As discussed above, the CSRA provides the exclusive remedy for federal employees who challenge prohibited personnel practices. Saul, 928 F.2d at 833. If a federal employee challenges conduct that falls within the scope of the CSRA's "prohibited personnel practices, " then the CSRA precludes federal courts from resolving the employee's claims under the FTCA. Orsay v. Dep't of Justice, 289 F.3d 1125, 1128 (9th Cir. 2002).

The CSRA defines "prohibited personnel practice" as "any personnel action' taken for an improper motive... by someone who has such authority." Brock v. United States, 64 F.3d 1421, 1424 (9th Cir. 1995) (citing 5 U.S.C. § 2302(b)). A "personnel action" includes "any appointment, promotion, disciplinary or corrective action... or any other significant change in duties, responsibilities, or working conditions." Id. (citing 5 U.S.C. § 2302(a)(2)(A)(i)-(xi)). Given the CSRA's broad language, courts take an expansive reading of the term "personnel action." See, e.g., Saul, 928 F.2d at 834.

Candelaria attempts to avoid CSRA preemption by arguing that her FTCA claims are not employment related. See Dkt. 12 at 17-18. According to Candelaria, her claims are based on the Government's negligent investigation and performance of operational tasks rather than "prohibited personnel actions." Id. at 18-19. Candelaria therefore argues that her claims fall outside the scope of the CSRA. Id.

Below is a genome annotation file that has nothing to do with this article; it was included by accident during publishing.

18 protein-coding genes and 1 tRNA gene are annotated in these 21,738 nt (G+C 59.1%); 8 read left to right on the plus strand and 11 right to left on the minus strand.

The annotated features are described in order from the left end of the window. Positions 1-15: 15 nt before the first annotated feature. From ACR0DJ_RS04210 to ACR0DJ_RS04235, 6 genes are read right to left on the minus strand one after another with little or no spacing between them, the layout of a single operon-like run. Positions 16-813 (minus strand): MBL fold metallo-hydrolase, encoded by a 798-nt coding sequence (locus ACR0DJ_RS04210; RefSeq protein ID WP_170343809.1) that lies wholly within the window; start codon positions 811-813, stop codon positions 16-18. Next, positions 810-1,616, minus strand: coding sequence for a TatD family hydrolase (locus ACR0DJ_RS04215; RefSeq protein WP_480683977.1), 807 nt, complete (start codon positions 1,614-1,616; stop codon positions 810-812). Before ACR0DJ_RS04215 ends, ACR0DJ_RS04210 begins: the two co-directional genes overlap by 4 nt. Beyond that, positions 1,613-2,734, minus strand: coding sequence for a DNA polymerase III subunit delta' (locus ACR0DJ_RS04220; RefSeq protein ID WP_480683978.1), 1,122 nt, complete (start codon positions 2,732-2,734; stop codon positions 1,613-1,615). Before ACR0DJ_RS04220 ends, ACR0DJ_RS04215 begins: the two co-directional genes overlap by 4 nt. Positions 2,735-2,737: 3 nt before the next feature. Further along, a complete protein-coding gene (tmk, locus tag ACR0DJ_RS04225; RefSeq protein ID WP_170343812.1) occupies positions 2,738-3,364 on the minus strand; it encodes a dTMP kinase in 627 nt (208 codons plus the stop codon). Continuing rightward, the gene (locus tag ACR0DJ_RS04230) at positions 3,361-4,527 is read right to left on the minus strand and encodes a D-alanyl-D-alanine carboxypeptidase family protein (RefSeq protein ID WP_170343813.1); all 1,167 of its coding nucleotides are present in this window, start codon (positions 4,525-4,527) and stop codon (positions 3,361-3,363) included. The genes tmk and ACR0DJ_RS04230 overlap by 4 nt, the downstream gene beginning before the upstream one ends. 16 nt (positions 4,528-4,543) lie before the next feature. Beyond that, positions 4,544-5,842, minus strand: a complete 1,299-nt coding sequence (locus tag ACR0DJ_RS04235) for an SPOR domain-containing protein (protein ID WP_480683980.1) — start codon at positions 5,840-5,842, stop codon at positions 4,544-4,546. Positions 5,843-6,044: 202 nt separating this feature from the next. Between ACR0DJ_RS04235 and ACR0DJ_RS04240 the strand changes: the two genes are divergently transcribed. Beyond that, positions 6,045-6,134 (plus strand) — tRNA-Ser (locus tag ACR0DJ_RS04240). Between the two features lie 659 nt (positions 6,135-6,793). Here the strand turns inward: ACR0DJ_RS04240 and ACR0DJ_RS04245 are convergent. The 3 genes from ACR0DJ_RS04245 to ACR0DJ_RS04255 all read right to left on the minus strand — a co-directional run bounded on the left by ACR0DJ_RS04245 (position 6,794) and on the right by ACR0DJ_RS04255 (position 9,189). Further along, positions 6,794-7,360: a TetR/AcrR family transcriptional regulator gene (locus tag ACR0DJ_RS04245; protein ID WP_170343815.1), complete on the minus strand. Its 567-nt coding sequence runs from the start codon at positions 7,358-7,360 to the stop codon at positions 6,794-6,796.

Although Candelaria attempts to argue otherwise, her FTCA claims are employment related. Indeed, the underlying basis for Candelaria's claims is her employment termination. For example, Candelaria alleges that she was wrongfully terminated in retaliation for whistleblowing activities. Dkt. 1 at 4-5. Candelaria also alleges that the Government conducted a negligent investigation into her allegations that led to her termination. Id.; Dkt. 12 at 17. Finally, Candelaria alleges that her supervisor, Cairns, continues to lie about the circumstances surrounding her termination. Mittet Dec., Ex. 1 at 6.

Under the CSRA, employment termination is a "personnel action." Terminating an employee involves "disciplinary or corrective action, " as well as a "significant change in duties, responsibilities, or working conditions." 5 U.S.C. § 2302(a)(2)(A)(i)-(xi). Moreover, retaliating against a federal employee for whistleblowing is specifically prohibited under the CSRA. Id. § 2302(b)(8). Candelaria is therefore challenging conduct that falls within the scope of the CSRA's "prohibited personnel practices." Accordingly, the CSRA preempts judicial review over Candelaria's FTCA claims. The Court grants the Government's motion to dismiss these claims.

IV. ORDER

Therefore, it is hereby ORDERED that the Government's motion to dismiss (Dkt. 10) is GRANTED, and the Clerk shall close the case.